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Tips for Travelers with Disabilities

July 31, 2018


By: Stephanie Bates
 

We’ve soon a lot of improvement in the last couple of decades when it comes to adapting tourist attractions and destinations for people with disabilities.

Of course, it’s hard for anyone to adapt to remote locations which are naturally hardly accessible for all of us. Reaching remote locations like Machu Picchu is a hard pill to swallow even for those who are able to walk freely. But, there is an emerging trend with organizing disability-friendly tours.

Nowadays, you can see more and more people in wheelchairs wherever you go. Being unable to walk distances is a constraining factor for sure, but it doesn’t have to be a dealbreaker if someone wants to travel the world and experience new cultures.

 
You Need to Plan Ahead For Your Trip
It’s true, you’ll have to carefully plan your trip way up ahead. You will need to search for the best possible deals for hotels and accommodations that are very accessible and located near the city center. You need to book your stay as close as you can to the places you’d like to visit with the facilities you might need located nearby.

Companies like booknowmed can be pretty helpful when it comes to getting familiar with the availability of hospitals and other medical institutions in different areas of the world.

Furthermore, you want to inform your chosen airline company and check with them if it would be possible for someone to assist you when boarding the plane and checking in.

Airlines will hopefully designate an employee to meet you curbside and lend a helping hand with escorting you both on and off the plane.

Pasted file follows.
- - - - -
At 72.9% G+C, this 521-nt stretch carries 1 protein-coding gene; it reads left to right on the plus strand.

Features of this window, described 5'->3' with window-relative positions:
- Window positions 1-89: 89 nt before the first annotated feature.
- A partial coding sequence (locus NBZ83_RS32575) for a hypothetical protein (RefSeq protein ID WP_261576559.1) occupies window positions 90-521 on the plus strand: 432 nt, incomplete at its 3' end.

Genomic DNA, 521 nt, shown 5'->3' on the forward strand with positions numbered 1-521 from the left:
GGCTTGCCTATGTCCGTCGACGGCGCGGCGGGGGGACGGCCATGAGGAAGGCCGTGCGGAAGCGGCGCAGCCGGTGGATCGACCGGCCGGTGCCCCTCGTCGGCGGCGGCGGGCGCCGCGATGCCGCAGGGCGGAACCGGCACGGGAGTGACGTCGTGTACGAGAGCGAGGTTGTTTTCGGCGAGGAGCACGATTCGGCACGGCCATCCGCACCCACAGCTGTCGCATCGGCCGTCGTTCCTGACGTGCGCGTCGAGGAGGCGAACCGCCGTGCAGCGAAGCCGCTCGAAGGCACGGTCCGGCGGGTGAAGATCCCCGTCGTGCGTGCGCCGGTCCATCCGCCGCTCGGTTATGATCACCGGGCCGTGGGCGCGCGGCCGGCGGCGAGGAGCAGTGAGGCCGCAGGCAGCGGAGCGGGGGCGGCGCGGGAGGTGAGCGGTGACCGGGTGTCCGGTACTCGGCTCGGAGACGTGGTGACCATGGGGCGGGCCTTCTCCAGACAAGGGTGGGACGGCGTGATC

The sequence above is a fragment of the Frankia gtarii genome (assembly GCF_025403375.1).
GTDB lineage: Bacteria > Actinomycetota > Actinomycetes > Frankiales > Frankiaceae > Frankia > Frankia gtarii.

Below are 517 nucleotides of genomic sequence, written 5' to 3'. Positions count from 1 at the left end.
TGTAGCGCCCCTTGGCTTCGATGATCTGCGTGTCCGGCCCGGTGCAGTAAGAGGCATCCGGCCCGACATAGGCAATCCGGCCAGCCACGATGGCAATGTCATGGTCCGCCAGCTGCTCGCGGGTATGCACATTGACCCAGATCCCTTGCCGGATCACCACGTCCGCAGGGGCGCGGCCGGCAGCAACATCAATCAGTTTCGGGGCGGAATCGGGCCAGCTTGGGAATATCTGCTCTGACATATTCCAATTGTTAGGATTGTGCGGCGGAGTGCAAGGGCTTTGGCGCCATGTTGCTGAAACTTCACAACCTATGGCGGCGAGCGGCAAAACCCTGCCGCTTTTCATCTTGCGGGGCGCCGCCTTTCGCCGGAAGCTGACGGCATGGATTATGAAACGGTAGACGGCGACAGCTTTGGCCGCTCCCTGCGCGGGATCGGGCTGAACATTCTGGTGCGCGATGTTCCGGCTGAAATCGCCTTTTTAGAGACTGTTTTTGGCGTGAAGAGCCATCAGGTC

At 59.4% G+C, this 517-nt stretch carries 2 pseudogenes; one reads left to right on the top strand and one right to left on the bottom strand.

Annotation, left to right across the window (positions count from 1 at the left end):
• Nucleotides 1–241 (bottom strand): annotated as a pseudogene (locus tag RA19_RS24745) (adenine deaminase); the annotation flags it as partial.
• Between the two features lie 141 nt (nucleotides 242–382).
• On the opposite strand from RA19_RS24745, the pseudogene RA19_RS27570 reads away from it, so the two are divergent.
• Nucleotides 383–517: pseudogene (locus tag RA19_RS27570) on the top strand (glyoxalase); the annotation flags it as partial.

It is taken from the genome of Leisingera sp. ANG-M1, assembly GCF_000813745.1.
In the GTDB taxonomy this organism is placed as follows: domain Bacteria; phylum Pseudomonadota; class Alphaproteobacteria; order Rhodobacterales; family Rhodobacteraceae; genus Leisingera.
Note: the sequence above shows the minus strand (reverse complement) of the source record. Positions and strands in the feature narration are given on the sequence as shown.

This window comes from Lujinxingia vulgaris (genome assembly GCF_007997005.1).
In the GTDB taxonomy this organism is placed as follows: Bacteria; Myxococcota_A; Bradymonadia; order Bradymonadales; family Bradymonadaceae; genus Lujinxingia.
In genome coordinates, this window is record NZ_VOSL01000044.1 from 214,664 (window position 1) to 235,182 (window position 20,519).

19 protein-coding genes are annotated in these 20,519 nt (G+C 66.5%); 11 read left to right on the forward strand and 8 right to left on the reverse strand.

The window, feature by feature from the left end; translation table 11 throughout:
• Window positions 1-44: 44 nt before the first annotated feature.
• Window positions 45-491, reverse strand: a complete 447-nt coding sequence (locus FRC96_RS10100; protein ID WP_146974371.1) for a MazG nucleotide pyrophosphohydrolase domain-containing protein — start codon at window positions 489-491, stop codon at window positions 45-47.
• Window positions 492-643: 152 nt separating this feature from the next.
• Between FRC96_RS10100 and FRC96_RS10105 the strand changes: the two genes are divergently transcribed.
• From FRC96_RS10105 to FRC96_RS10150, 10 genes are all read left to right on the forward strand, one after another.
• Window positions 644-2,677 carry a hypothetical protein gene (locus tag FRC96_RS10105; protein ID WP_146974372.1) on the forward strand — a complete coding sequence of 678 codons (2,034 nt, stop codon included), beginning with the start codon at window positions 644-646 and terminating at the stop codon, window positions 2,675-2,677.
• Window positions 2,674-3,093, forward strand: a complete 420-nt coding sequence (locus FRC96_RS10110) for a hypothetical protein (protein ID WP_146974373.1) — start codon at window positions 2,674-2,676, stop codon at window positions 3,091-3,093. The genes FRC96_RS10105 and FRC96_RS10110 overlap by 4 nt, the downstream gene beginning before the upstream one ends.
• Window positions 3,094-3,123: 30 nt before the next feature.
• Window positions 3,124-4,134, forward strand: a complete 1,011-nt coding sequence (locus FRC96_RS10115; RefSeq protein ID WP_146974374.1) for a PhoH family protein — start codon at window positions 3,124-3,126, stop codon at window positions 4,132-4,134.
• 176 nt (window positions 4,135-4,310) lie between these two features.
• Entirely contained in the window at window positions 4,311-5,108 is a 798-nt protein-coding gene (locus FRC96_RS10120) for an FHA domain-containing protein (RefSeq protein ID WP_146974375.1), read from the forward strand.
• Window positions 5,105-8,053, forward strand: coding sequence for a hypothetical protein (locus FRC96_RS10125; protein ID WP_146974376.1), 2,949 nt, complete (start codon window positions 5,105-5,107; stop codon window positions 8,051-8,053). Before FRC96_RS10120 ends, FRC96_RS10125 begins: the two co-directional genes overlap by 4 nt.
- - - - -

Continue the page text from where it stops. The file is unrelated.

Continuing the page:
Pack Everything You Need
Above all, you need to be prepared for all the unforeseen circumstances. Being tied to a chair or visually impaired you need to be able to prepare for all the things that can go wrong during your trip.

Maybe we’re being a little bit extreme here, but what if the train tickets you bought online can do you no good since there was a strike emerged and all the train routes are blocked.

You will also need to carry all spare items for your wheelchair if it malfunctions and needs to be repaired promptly. You know the drill, and you definitely can predict what can possibly go wrong with it.

One thing worth mentioning at this point is that you can just as well decide to borrow/rent a wheelchair if you feel like it’s a heavy burden for you to travel using yours. If you arranged for someone that will help you with everything while you’re on your flight, then you’ll be good to rent a chair just as well.
 

travel with disability

 
Little More To It
Getting a travel insurance might also be a good idea. It’s always recommended sorting everything out prior to the actual journey, just in case you need any medical help during the travel.

If you’re from the US, enrolling in the Smart Traveler Enrollment Program (STEP) that will help you connect with the nearest US embassy in no time. It’s a free service and it can really come in handy if you get stuck with the paperwork or bureaucracy somewhere along the way.

 
 


About the author
Stephanie is the founder of MilitaryTravelMama.com; she is the wife of a military professional and mother to two children. Follow her blog for more about military life, military discounts, family trips, healthy eating, and parenthood.

 
 



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